- College of Arts and Sciences Distinguished Alumni Award (2011)
From her earliest days as a reader, when she'd hide under the covers with a flashlight and a novel, "not wanting to do something so prosaic as go to sleep," Carolyn Reidy chose books that made an explicit point of engaging the audience and quite literally drawing it into the story. "There was a series of historical novels with titles like You Were There at the Signing of the Declaration of Independence or You Were There at the Oklahoma Gold Rush," she remembers. "Every book had a little boy and a little girl in it that were meant to stand in for the reader."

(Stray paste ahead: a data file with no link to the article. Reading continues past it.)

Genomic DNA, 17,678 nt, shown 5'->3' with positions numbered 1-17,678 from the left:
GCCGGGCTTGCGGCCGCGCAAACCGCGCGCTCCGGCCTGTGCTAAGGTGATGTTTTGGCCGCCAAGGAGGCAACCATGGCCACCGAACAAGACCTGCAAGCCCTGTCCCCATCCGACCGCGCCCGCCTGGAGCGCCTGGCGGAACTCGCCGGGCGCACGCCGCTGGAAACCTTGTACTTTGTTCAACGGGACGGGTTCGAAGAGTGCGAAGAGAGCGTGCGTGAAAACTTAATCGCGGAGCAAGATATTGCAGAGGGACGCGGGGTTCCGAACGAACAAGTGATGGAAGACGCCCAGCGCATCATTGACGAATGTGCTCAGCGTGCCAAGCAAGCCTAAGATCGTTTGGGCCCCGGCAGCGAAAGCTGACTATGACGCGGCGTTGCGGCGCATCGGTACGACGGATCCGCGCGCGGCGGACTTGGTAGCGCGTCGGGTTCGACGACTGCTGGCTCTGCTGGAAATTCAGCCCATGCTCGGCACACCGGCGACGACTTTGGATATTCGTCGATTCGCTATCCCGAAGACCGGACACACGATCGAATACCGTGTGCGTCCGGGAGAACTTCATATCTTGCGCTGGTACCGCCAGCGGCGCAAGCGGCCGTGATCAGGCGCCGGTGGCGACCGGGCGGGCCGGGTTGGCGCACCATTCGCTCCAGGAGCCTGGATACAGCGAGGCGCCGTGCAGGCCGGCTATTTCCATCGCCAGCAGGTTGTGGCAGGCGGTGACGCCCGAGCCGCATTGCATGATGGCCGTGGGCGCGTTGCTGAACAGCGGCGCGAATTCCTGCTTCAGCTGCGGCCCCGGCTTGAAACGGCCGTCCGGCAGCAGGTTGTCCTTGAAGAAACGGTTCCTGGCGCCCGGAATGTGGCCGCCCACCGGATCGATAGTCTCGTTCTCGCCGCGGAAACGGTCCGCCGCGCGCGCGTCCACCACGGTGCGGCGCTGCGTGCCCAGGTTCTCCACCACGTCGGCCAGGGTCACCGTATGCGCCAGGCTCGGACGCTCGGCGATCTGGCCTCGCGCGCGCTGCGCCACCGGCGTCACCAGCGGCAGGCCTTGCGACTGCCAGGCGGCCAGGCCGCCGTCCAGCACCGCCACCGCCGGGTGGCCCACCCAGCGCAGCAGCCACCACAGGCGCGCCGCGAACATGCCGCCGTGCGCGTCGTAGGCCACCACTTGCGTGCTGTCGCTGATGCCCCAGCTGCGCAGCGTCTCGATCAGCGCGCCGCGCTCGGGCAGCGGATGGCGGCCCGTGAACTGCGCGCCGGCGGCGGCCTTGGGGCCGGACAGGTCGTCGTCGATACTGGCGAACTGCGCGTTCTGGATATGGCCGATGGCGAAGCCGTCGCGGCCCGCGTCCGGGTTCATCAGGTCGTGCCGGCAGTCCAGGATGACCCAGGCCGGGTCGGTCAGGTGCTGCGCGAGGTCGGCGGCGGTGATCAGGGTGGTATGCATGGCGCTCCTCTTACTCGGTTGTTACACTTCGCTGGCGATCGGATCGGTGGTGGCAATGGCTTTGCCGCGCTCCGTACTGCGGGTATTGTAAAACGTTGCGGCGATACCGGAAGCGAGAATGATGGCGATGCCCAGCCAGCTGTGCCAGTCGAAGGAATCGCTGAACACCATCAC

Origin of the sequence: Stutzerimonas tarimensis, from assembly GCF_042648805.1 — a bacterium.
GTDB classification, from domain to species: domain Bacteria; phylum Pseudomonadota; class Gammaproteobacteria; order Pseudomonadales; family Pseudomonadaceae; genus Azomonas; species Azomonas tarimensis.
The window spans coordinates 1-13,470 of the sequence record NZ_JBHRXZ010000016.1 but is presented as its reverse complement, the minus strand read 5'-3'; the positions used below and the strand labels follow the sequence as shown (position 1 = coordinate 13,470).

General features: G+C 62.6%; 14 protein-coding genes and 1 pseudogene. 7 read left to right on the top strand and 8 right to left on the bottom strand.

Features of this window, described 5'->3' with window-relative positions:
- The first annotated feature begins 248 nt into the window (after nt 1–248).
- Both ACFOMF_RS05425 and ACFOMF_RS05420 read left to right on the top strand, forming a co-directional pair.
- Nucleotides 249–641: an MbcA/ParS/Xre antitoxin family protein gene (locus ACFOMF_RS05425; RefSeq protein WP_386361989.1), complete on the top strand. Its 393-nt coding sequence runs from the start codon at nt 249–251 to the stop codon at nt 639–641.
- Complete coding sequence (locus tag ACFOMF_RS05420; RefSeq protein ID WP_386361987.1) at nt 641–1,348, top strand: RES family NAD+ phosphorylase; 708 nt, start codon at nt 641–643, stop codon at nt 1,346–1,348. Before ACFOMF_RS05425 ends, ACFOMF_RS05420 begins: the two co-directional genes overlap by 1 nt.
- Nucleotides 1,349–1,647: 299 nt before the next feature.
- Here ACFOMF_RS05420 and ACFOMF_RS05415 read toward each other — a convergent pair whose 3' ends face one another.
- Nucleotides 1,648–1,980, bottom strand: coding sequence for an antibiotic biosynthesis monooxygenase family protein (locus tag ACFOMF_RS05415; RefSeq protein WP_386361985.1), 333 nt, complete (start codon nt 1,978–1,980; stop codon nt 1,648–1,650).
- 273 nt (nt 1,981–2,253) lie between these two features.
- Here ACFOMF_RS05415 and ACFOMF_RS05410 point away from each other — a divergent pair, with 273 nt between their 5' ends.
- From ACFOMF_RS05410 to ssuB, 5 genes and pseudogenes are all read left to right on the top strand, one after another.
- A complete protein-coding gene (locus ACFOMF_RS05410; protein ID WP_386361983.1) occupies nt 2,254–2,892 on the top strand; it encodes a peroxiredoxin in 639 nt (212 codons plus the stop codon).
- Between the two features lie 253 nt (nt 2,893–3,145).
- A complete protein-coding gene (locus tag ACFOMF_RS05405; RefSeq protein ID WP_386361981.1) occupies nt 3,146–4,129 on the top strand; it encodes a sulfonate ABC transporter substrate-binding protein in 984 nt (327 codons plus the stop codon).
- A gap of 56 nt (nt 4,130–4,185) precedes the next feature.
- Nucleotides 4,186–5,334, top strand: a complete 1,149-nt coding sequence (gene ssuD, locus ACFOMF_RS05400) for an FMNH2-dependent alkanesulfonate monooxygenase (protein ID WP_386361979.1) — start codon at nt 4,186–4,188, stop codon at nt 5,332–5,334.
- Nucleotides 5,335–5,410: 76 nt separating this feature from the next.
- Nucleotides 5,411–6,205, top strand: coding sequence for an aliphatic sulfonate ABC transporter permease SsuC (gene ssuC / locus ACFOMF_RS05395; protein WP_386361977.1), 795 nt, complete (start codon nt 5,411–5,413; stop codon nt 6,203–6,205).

This initial appreciation for the potential connection between books and readers grew into a passionate interest in the writer-reader relationship, which Reidy explored as a doctoral candidate in the Department of English in IU's College of Arts and Sciences. Her dissertation dealt with the emergence of the unreliable narrator in the high Victorian novel and how that narrative style created a new type of reader who didn't need to be led through the text.
"The ability to conduct a close textual analysis and examine what the author was trying to do with the writing has stood me in good stead to this day," says Reidy, who was the CEO of Simon & Schuster and a 2011 Distinguished Alumni Award recipient. "When we're looking at books to publish, we have to ask not only, 'Is it good?' but also 'Who is the audience and can we figure out how to reach it?' And, 'What relationship does the author imagine with the reader?'"
For Reidy, facilitating that relationship is what makes her job so compelling. She originally enrolled at IU with the expectation of working in academia, but when she took an entry-level job in publishing